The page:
• Immature play skills/interests.
  • Resistant to change and very rigid in routine.
  • Poor non-verbal communication.
  • Poor understanding of instructions, questions and/or jokes.
  • Difficulty with fine and gross motor skills.
  • Difficulties accessing the school curriculum.
  • Poor conversational skills and may talk too much or too little.
  • Poor ‘listening’ skills, despite intact hearing.
  • Fails to notice that other people are not interested in what they are saying.
  • Finds it difficult to understand the non-verbal language/cues of others (such as facial expressions, gestures      and/or body movements) or the rules of social behaviour.

Management strategies that support the child with Pervasive Developmental Disorder-Not Otherwise Specified (PDD-NOS) (at preschool, school and/or home):

  • Routine/planned and structured events.
  • A good knowledge of the child’s strengths, weaknesses, interaction preferences and early signs of distress.
  • Social stories to help teach the child how to act in given situations.
  • Use of visual cues to describe the routine. Visual cues are especially useful when preparing for changes in routine.
  • Extra time/support to transition to school

Occupational Therapy approaches and activities that can support the child with Pervasive Developmental Disorder-Not Otherwise Specified (PDD-NOS) or their carers include:

  • Expanding abilities: Developing a gradually broadening range of skill areas.
  • Social stories: Providing ideas and education around social story development.
  • School transition: Advocating and professionally supporting the transition to school and liaising with teachers, as required.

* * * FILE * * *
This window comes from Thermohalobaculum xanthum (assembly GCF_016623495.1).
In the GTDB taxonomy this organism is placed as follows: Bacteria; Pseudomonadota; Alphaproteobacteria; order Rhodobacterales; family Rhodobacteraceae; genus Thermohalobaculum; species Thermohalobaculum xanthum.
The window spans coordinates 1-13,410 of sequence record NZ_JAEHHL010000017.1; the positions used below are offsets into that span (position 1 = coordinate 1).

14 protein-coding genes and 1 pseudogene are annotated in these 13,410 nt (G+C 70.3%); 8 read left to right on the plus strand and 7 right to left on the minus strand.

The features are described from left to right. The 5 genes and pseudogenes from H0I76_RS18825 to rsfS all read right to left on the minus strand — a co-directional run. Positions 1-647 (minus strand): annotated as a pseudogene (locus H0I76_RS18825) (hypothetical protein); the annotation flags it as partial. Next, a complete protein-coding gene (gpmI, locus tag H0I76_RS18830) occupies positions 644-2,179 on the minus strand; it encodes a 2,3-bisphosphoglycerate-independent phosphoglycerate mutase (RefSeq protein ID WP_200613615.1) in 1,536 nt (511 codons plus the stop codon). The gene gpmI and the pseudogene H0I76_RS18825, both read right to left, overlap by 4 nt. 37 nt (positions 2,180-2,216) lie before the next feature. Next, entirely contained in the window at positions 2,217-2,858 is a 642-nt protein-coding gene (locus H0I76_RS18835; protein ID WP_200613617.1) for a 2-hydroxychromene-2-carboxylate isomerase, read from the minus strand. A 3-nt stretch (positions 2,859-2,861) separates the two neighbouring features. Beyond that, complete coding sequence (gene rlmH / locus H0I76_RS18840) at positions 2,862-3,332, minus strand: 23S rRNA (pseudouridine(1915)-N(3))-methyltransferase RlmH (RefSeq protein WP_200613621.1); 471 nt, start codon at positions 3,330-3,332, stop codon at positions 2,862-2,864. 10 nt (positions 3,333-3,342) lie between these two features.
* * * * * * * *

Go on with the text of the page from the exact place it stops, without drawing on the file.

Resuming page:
• Behaviour management: Teaching families to use a consistent approach to manage behaviour (e.g. if the child finds that every time they are given a direction, the same response is expected, or that every time they react in a certain way, the same consequence follows, they will learn the appropriate behaviour far more quickly).
  • Structure and routine: Supporting families in providing structure and routine so that the child has clear information about what is going to be happening and what will be expected of the child. This allows the child the chance to prepare for the event and to work out how to behave appropriately.
  • Visual cues can be used at home and preschool/school to reduce anxiety regarding expectations of tasks, to support routine and to introduce new, or a change in, tasks.
  • Sensory processing: Improving sensory processing of the child so they are able to demonstrate their skills across a wider variety of environments.
  • Pre-warning: Giving advance notice of change to routine and instructing parents and teachers of appropriate strategies to implement in other environments.

Speech Therapy approaches and activities that can support the child with Pervasive Developmental Disorder-Not Otherwise Specified (PDD-NOS) or their carers include:

  • Speech and Language assessment to help the family to understand how the child is processing, understanding, learning and using language and communication.
  • Communication strategies: Providing the family with strategies and techniques to increase and enhance communication with the child.
  • Daily activities: Developing understanding of the environment, routines and language.
  • Developing language: Helping the child to understand and use richer language and to use language more spontaneously.
  • Conversation skills: Developing conversation skills (e.g. back and forth exchange, turn taking).
  • Concept skills: Developing concept skills, especially abstract concepts, such as time (e.g. yesterday, before, after).
  • Visuals can be used to help with understanding and the child’s ability to express their needs, wants, thoughts and ideas.
  • Social skills: Development of social skills (i.e. knowing when, how to use language in social situations).
  • Enhancing verbal and non-verbal communication including natural gestures, speech, signs, pictures and written words.
  • Visual strategies: Using visual information to help a child to understand, organise and plan the routine for the day.
  • Liaising with educational staff regarding the nature of the difficulties and ways to help the child to access the curriculum.